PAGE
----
Norwest Corp. came to market with $300 million in senior paper, taking advantage of a receptive market to raise cheap funds to meet loan demand.

Lead underwriter UBS Securities Inc. initially priced the three-year, medium-term notes at 23 basis points over comparable Treasury bills. The price later widened to 27 basis points over Treasuries.

In a "bought" deal like this one, "an underwriter prices tightly in order to get the business ... and then some time afterward the (spread) widens," said Katharine Rossow, an fixed-income analyst with Furman Selz. "Norwest really got a fabulous price for this,"

Ms. Rossow added that the prices for debt are generally "very low" and that Norwest, like other banks, is "taking advantage of the low interest rates so that they can lock in the price."

The yield on the notes may be low for investors, said Ms. Russow, but they are getting a safe bond. The notes were priced at 99.981 to yield 6.25%

The $300 million issue was the Minneapolis-based bank's fourth and largest of 1996. The bank issued $200 million in medium-term notes on Feb 5; $200 million on Feb 12; and $200 on March 18.

Norwest, like other banks, is issuing debt to help build its funding base, said Blaine Frantz, a fixed-income analyst with Citicorp Securities.

"Loan growth is outpacing deposits" explained Mr. Frantz "In general, as long as banks have some trouble growing their deposit base, they will use wholesale funding, which has been cheap."

The banking industry "is becoming more reliant on noncore funding for growth" because they have lost ground to other providers of deposits, added Sheryl Harrison, a fixed-income analyst with PNC Institutional Investment.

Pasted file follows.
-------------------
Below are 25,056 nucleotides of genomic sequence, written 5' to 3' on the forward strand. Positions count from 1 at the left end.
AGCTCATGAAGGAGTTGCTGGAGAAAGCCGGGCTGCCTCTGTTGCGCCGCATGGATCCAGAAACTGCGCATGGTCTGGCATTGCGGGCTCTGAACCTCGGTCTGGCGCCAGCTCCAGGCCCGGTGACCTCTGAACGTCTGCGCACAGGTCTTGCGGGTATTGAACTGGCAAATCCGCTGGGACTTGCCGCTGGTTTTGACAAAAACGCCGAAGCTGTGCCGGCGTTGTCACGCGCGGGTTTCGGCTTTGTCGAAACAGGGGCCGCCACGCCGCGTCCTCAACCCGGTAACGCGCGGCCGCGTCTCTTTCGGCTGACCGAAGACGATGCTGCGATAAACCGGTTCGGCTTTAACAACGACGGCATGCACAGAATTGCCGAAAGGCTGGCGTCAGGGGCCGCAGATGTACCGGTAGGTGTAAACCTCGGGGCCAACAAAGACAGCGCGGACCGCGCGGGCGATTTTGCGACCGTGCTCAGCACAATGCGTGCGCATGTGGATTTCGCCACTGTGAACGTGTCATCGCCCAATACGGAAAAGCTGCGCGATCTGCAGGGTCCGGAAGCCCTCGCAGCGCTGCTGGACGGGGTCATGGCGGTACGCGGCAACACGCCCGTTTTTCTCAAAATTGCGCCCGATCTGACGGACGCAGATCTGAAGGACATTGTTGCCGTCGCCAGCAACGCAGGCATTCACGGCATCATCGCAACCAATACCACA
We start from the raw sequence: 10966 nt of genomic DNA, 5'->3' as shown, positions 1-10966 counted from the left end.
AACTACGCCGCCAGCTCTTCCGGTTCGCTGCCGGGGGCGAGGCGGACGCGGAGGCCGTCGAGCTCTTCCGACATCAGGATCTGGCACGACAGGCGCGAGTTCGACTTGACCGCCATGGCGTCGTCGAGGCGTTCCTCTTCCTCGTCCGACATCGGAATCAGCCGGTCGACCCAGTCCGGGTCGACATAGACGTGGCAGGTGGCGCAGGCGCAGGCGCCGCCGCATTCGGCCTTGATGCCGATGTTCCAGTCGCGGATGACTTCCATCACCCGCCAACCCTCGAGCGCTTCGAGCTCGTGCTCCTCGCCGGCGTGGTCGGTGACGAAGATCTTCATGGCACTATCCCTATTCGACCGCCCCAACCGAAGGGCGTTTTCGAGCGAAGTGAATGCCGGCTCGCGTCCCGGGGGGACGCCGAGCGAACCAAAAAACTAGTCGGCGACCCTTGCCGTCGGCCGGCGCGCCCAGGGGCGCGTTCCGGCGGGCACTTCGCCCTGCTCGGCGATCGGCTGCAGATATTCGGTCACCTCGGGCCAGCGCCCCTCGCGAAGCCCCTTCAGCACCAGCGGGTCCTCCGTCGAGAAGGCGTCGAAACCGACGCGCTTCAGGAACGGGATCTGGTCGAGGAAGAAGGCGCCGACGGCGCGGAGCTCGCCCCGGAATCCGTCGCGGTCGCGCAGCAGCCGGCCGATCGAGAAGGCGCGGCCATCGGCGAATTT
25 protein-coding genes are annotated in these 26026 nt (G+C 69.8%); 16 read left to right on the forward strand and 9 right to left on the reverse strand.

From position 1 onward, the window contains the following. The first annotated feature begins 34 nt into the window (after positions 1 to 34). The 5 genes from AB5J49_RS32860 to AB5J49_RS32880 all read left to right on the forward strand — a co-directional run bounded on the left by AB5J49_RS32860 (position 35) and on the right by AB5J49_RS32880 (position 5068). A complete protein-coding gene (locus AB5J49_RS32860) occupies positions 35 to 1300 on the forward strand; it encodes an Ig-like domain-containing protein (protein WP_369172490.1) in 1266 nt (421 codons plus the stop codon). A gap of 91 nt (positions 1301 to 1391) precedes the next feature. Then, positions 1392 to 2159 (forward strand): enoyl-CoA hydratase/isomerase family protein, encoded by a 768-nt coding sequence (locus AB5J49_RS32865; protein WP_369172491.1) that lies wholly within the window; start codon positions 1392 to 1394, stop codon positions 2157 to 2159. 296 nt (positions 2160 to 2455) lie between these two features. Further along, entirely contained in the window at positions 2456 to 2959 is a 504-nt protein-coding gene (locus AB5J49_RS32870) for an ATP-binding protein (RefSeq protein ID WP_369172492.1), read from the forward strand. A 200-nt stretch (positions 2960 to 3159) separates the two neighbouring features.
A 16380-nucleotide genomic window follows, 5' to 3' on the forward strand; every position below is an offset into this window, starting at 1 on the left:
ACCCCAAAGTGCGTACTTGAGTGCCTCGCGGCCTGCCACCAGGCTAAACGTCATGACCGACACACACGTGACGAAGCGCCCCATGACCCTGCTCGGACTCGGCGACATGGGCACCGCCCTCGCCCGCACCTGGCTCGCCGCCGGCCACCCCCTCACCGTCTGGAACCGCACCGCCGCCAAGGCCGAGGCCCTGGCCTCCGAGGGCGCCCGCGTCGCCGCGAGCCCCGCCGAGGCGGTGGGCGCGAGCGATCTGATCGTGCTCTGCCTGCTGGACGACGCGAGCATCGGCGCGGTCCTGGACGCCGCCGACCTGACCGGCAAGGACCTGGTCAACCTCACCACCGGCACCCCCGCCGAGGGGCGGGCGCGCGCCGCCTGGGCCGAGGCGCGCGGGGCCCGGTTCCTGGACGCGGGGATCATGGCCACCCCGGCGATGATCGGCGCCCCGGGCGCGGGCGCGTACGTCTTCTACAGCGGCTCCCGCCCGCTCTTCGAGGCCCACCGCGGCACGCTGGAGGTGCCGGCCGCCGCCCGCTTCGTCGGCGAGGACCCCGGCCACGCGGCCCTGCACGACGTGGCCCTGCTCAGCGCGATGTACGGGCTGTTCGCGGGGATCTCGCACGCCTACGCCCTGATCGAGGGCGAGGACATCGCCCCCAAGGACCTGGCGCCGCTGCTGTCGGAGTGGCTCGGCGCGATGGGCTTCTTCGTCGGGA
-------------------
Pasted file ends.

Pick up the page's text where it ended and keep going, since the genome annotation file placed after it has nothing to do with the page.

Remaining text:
In other news, Standard & Poor's affirmed its ratings on $225 million of Mercantile Bancorp. debt, but lowered the outlook on the company's long- term debt to stable from positive.

In affirming the debt ratings, the agency noted the strength of the St. Louis bank's franchise. S&P said it was lowering the outlook because of an increase in consumer-related credit expenditures, notably in the credit card portfolio.

Mercantile "had two super years" and may find it difficult to continue at the same level, said Thomas Abruzzo, analyst at S&P.

Affirmed were the BBB-plus rating on Mercantile's corporate credit and the BBB rating on its subordinated debt.

S&P also affirmed the A-minus/A2 rating on Mercantile Bank's uninsured certificates of deposit, the BBB-plus rating on its subordinated notes, as well as Mercantile's A-minus long-term counterparty rating and A2 short- term counterparty rating.

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